Bounty & Soul – creating a health and wellness movement
Bounty & Soul is a non-profit organization dedicated to creating a health and wellness movement in underserved communities in Buncombe and McDowell Counties. Our fresh, free food markets provide healthy, fresh produce and whole grains along with nutrition education and health and wellness resources for children, families, individuals, and seniors who struggle with food insecurity and poor health. We offer our services at five weekly markets.
Bounty & Soul distributes produce that is donated by dozens of local farmers and growers such as Dr. John Wilson Community Garden, The Lord’s Acre, New Sprout Organic Farms, Barefoot Farms. MANNA FoodBank is our major source of food and we rescue food that would otherwise be thrown away from Publix Super Markets, Walmart and Sam’s Club. We hope to serve as a model to be implemented in communities everywhere to ensure that health and healthy eating is not a luxury, but a right. Click for more information
Tags: bounty & soul, health, local food, nurition education, wellness
We are a one-of-a-kind magazine that provides local, regional, national and international information about women’s lives and education, performing and visual arts and writing, the environment, green living and sustainability and regional Western North Carolina business, people and events.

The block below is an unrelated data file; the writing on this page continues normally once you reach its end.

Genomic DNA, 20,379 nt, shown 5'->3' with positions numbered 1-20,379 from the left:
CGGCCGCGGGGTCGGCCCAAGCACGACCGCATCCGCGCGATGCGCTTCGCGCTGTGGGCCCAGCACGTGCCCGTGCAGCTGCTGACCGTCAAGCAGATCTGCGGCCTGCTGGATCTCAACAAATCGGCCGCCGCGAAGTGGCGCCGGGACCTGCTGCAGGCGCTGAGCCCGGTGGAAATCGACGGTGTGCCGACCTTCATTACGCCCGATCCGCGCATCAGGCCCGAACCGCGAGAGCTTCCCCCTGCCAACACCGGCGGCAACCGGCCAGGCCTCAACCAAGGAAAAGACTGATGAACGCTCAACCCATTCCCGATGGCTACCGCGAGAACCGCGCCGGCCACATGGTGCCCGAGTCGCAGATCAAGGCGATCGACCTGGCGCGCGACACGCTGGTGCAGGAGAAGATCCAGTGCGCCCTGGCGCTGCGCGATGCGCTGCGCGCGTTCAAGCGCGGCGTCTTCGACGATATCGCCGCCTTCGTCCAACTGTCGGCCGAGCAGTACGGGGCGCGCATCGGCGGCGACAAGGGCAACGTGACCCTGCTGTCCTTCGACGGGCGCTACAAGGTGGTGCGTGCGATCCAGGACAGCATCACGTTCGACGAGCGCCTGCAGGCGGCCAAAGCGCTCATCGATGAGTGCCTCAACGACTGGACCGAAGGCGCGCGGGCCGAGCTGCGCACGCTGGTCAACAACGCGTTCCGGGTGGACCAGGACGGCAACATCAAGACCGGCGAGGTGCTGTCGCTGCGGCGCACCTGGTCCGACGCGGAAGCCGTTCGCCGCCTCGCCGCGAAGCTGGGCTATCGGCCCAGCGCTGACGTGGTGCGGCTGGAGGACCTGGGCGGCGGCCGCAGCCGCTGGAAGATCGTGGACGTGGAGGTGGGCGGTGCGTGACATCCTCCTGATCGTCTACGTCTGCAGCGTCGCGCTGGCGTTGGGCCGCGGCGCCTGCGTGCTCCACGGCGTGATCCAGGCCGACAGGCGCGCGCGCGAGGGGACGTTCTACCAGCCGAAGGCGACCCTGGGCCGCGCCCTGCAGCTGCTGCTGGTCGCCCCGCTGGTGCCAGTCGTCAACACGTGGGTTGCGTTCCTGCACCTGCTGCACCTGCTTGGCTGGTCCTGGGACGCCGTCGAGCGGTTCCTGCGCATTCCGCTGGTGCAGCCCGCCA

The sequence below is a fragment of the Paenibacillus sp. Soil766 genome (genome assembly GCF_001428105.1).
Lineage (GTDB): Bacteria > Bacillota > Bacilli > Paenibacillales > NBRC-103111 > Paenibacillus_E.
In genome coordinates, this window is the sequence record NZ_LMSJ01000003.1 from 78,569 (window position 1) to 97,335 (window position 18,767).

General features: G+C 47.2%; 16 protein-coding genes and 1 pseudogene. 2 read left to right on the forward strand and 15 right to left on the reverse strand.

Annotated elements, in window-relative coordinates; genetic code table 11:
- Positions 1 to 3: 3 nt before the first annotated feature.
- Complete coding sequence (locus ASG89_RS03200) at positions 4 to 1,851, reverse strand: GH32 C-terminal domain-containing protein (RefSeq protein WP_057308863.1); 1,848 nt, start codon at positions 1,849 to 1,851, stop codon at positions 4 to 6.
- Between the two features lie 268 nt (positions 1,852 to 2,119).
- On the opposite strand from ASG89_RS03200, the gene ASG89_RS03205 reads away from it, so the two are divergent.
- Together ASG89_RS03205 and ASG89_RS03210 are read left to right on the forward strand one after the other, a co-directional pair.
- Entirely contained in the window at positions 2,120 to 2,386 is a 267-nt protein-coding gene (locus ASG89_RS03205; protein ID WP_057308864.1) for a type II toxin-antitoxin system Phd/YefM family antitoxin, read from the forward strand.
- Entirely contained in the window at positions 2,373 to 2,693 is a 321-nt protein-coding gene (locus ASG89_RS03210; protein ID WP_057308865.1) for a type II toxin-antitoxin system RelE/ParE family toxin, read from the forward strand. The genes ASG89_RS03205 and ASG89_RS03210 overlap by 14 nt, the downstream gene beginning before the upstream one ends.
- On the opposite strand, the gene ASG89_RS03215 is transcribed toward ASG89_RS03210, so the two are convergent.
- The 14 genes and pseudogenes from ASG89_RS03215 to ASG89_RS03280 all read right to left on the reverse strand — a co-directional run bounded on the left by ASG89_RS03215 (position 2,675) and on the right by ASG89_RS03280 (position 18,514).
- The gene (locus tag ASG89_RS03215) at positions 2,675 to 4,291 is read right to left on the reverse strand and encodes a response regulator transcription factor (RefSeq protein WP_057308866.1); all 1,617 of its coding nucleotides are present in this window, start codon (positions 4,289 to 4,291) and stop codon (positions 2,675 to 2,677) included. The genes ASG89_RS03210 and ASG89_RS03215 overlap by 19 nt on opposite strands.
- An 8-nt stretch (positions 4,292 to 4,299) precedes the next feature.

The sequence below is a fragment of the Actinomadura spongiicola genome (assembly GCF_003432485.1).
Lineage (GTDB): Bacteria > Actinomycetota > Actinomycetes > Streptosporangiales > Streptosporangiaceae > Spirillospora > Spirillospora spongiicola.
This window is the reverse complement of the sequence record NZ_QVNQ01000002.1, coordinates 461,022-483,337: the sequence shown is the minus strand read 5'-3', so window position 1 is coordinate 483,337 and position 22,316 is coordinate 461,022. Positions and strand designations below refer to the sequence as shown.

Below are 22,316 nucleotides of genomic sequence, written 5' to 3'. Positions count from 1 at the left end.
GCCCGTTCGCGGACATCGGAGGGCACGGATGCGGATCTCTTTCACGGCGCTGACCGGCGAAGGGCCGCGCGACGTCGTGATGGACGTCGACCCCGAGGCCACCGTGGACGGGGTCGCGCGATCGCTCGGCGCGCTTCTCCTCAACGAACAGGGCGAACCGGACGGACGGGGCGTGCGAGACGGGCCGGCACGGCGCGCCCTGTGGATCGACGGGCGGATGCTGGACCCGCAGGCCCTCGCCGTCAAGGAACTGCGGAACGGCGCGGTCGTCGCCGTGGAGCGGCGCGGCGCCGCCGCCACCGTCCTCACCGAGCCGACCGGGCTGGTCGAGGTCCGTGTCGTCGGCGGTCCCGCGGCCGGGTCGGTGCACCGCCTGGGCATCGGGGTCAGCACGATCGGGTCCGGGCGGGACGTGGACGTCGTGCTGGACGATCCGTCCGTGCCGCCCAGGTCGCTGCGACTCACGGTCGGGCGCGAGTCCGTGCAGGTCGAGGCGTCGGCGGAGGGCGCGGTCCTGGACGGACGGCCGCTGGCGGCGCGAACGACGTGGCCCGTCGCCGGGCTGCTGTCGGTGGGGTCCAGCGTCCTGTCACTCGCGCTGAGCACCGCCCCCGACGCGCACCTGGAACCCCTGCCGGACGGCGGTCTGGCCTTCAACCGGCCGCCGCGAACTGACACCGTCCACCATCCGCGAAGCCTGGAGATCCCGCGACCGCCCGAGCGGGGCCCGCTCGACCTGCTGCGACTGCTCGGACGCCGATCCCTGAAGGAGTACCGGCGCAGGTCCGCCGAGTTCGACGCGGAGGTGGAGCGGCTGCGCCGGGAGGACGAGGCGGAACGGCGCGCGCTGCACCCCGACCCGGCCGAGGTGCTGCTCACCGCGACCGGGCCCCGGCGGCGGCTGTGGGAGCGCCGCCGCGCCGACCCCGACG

“Villages preserve culture: dress, food and dance are a few examples. As villages grow in population and turn into towns, local cafes make way for large American chains. Handmade leather sandals are discarded for a pair of Western sneakers.
Due to its small size, a village fosters a tight-knit sense of community. Justpeace.org explains the meaning of the African proverb, “It takes a village,” by stating that a sense of community is critical to maintaining a healthy society.
Village members hold a wealth of information regarding their heritage: they know about the ancient traditions, methods of production and the resources of the land. When villages become dispersed or exterminated in times of war, this anthropological knowledge disappears.
Large cities are not as conducive to growing and producing foods such as fruits and vegetables. Villages, on the other hand, usually have ample amounts of land and other resources necessary for growing conditions.” The Importance of Villages by Catherine Capozzi
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